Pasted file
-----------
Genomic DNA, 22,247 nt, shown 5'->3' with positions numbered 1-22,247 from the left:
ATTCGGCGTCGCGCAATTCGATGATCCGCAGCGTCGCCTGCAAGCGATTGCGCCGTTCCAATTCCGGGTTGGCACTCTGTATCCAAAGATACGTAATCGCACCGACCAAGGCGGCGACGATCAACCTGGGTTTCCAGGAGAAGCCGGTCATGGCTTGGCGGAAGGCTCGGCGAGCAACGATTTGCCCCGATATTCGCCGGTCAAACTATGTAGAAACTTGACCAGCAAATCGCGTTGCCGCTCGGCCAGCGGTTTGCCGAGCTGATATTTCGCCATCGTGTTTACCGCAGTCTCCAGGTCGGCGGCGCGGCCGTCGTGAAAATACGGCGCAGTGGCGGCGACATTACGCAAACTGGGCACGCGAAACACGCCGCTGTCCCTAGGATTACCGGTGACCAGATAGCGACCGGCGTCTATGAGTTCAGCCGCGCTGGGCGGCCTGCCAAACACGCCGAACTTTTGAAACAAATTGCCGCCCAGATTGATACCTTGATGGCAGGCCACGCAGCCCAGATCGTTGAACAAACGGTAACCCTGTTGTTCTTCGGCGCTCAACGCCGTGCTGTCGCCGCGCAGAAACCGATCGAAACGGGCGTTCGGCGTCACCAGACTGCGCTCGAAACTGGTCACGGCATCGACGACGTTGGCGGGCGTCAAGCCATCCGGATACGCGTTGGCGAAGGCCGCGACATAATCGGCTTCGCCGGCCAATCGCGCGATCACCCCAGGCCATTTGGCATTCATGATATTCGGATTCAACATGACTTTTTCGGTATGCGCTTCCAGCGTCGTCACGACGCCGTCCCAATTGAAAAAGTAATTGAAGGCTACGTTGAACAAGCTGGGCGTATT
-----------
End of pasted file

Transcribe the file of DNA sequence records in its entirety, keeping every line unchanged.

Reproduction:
Genomic DNA, 22,247 nt, shown 5'->3' with positions numbered 1-22,247 from the left:
ATTCGGCGTCGCGCAATTCGATGATCCGCAGCGTCGCCTGCAAGCGATTGCGCCGTTCCAATTCCGGGTTGGCACTCTGTATCCAAAGATACGTAATCGCACCGACCAAGGCGGCGACGATCAACCTGGGTTTCCAGGAGAAGCCGGTCATGGCTTGGCGGAAGGCTCGGCGAGCAACGATTTGCCCCGATATTCGCCGGTCAAACTATGTAGAAACTTGACCAGCAAATCGCGTTGCCGCTCGGCCAGCGGTTTGCCGAGCTGATATTTCGCCATCGTGTTTACCGCAGTCTCCAGGTCGGCGGCGCGGCCGTCGTGAAAATACGGCGCAGTGGCGGCGACATTACGCAAACTGGGCACGCGAAACACGCCGCTGTCCCTAGGATTACCGGTGACCAGATAGCGACCGGCGTCTATGAGTTCAGCCGCGCTGGGCGGCCTGCCAAACACGCCGAACTTTTGAAACAAATTGCCGCCCAGATTGATACCTTGATGGCAGGCCACGCAGCCCAGATCGTTGAACAAACGGTAACCCTGTTGTTCTTCGGCGCTCAACGCCGTGCTGTCGCCGCGCAGAAACCGATCGAAACGGGCGTTCGGCGTCACCAGACTGCGCTCGAAACTGGTCACGGCATCGACGACGTTGGCGGGCGTCAAGCCATCCGGATACGCGTTGGCGAAGGCCGCGACATAATCGGCTTCGCCGGCCAATCGCGCGATCACCCCAGGCCATTTGGCATTCATGATATTCGGATTCAACATGACTTTTTCGGTATGCGCTTCCAGCGTCGTCACGACGCCGTCCCAATTGAAAAAGTAATTGAAGGCTACGTTGAACAAGCTGGGCGTATT